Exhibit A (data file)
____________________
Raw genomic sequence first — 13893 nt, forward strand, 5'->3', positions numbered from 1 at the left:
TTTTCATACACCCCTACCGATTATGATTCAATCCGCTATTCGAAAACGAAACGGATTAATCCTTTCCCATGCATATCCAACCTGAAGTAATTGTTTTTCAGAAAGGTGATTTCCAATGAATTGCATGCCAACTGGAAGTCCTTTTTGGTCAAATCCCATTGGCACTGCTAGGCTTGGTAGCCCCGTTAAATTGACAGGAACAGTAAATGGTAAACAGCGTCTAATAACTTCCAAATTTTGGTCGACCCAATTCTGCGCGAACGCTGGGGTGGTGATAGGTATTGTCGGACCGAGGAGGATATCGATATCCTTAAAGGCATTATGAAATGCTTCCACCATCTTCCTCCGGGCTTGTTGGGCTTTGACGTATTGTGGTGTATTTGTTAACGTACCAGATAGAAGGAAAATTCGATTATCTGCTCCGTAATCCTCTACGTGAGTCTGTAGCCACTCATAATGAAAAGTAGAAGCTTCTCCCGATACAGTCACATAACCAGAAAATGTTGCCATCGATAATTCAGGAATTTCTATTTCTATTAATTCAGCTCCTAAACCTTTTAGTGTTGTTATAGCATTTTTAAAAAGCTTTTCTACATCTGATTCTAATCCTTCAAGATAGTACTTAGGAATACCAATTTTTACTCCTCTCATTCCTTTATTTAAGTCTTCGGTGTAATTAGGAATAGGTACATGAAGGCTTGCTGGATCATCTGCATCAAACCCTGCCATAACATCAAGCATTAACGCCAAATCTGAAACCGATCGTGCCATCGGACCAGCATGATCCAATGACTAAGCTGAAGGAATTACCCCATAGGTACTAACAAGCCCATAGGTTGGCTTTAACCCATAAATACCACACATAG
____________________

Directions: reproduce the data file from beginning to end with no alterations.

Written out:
Raw genomic sequence first — 13893 nt, forward strand, 5'->3', positions numbered from 1 at the left:
TTTTCATACACCCCTACCGATTATGATTCAATCCGCTATTCGAAAACGAAACGGATTAATCCTTTCCCATGCATATCCAACCTGAAGTAATTGTTTTTCAGAAAGGTGATTTCCAATGAATTGCATGCCAACTGGAAGTCCTTTTTGGTCAAATCCCATTGGCACTGCTAGGCTTGGTAGCCCCGTTAAATTGACAGGAACAGTAAATGGTAAACAGCGTCTAATAACTTCCAAATTTTGGTCGACCCAATTCTGCGCGAACGCTGGGGTGGTGATAGGTATTGTCGGACCGAGGAGGATATCGATATCCTTAAAGGCATTATGAAATGCTTCCACCATCTTCCTCCGGGCTTGTTGGGCTTTGACGTATTGTGGTGTATTTGTTAACGTACCAGATAGAAGGAAAATTCGATTATCTGCTCCGTAATCCTCTACGTGAGTCTGTAGCCACTCATAATGAAAAGTAGAAGCTTCTCCCGATACAGTCACATAACCAGAAAATGTTGCCATCGATAATTCAGGAATTTCTATTTCTATTAATTCAGCTCCTAAACCTTTTAGTGTTGTTATAGCATTTTTAAAAAGCTTTTCTACATCTGATTCTAATCCTTCAAGATAGTACTTAGGAATACCAATTTTTACTCCTCTCATTCCTTTATTTAAGTCTTCGGTGTAATTAGGAATAGGTACATGAAGGCTTGCTGGATCATCTGCATCAAACCCTGCCATAACATCAAGCATTAACGCCAAATCTGAAACCGATCGTGCCATCGGACCAGCATGATCCAATGACTAAGCTGAAGGAATTACCCCATAGGTACTAACAAGCCCATAGGTTGGCTTTAACCCATAAATACCACACATAG